JA Bayona was just over 10 years old when he discovered JRR Tolkien and ‘The Lord of the Rings’ through that amazing rotoscopic animated film directed by Ralph Bakshi in 1978 that condensed the narrative arcs of ‘The Fellowship of the Ring’ and ‘The Two Towers’ into just over hours. Unfortunately, the conclusion of the original triptych was never shot and Bayona, like so many other kids of the time fascinated by the almost lysergic images of Bakshi’s film and that universe of sorcerers, dragons and elves, ended up plunging into the novels of Tolkien. “I should have known more about all that amazing stuff & rdquor ;, the director of, among other milestones, ‘The Orphanage’ and ‘The Impossible’ evokes today.
Several decades after those avid readings of youth, Bayona has returned to Tolkien in style. The Barcelona filmmaker attends this newspaper just one week after the premiere on Prime Video of the first two episodes of the monumental series ‘The Lord of the Rings. The rings of power’, for whose direction he has been responsible. A spectacular fresco set in the Second Age of Middle-earth, long before the events recounted in Peter Jackson’s films, which carries with it two slabs of considerable weight: being the most expensive series in history and being sensitive material for the dogmatic ‘fandom’ of Tolkien’s work.
Q- Did working with Tolkien’s legacy give you a lot of respect? Fans don’t usually like their stuff touched.
R-(Long pause) The Tolkien fan behaves as if he were almost part of a religion. He created a very complete mythology, very exhaustive, and, in short, it is normal that his great followers are very purist people. I have read Tolkien’s work and it is full of great humanist values. So a person who is a true fan of Tolkien is assumed to be a good person (laughs). I like genuine fans, those who know how to appreciate his work not only for the story he tells, but for the ideas he conveys.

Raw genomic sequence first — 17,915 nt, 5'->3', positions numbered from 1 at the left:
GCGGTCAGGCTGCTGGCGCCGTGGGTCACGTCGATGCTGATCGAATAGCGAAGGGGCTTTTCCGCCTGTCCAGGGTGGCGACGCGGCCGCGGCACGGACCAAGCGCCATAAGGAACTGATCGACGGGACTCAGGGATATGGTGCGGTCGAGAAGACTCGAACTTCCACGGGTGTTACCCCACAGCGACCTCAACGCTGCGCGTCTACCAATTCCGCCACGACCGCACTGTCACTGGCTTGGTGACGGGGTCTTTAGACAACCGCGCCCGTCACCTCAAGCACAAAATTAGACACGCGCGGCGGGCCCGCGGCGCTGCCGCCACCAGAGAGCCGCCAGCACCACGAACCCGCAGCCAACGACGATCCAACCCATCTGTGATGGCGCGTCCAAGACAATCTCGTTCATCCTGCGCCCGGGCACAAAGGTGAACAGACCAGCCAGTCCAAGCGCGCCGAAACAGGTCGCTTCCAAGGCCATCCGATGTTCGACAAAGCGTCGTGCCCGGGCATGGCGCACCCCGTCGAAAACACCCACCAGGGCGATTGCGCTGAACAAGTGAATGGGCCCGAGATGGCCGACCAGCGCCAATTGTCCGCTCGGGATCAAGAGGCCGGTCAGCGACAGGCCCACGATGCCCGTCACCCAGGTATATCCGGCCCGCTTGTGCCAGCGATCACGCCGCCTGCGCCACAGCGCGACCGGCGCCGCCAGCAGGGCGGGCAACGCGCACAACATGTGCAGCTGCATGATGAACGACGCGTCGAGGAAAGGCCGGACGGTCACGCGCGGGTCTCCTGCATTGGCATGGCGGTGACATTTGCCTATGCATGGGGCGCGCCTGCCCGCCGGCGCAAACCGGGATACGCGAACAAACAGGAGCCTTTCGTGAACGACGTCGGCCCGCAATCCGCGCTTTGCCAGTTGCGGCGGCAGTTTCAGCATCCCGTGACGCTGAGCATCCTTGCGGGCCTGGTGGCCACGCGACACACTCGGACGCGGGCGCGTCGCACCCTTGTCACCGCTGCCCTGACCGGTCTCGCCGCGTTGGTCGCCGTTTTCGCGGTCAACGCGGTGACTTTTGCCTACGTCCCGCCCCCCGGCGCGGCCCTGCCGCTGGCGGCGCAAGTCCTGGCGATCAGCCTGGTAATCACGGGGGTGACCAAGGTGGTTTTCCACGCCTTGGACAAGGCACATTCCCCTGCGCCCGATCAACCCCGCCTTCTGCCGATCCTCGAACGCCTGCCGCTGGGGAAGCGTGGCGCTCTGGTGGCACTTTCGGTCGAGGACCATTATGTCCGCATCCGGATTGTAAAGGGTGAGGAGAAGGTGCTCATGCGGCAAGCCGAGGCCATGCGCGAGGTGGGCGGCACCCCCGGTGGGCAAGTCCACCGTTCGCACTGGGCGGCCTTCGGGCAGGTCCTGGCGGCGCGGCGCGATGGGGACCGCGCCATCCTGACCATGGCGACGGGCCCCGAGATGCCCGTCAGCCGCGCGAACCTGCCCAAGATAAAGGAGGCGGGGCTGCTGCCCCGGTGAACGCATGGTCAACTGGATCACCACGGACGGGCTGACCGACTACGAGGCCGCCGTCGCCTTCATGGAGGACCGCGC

P-Are you, I understand, aware of the racist attacks that the series has received due to the presence of black actors by the most intolerant faction of Tolkien’s ‘fandom’.
R-I would separate the Tolkien fan who expects, and demands, that the adaptation lives up to expectations, from those guys who are racist first and Tolkien reader second. In addition, the author himself always defended inclusion and left the tools for any other person to give his vision and make Middle-earth bigger. In any case, I am very happy with the general reaction. Before the premiere, they only talked about money, their budget, and now, after the premiere of the first two episodes, they have finally begun to talk about the quality of the series.laugh.
Q-How did you come to the ‘Rings of Power’ project?
R-Apparently, Patrick McKay and JD Payne (the ‘showrunners’ of the series) liked ‘The Impossible’ a lot and they thought that in my films there were quite a few things that could be transferred to their vision of ‘The Lord of the Rings’ ‘. They invited us to Los Angeles to Bethlehem [Atienza, su productora habitual] and me, and they explained the project to us over a wonderful dinner. They are enthusiastic people, university students, literature graduates, and they have a good command of Tolkien. The level impresses you. We read the scripts and we thought they were great. Three days later, before we left Los Angeles, they made us the offer. It was impossible to say no.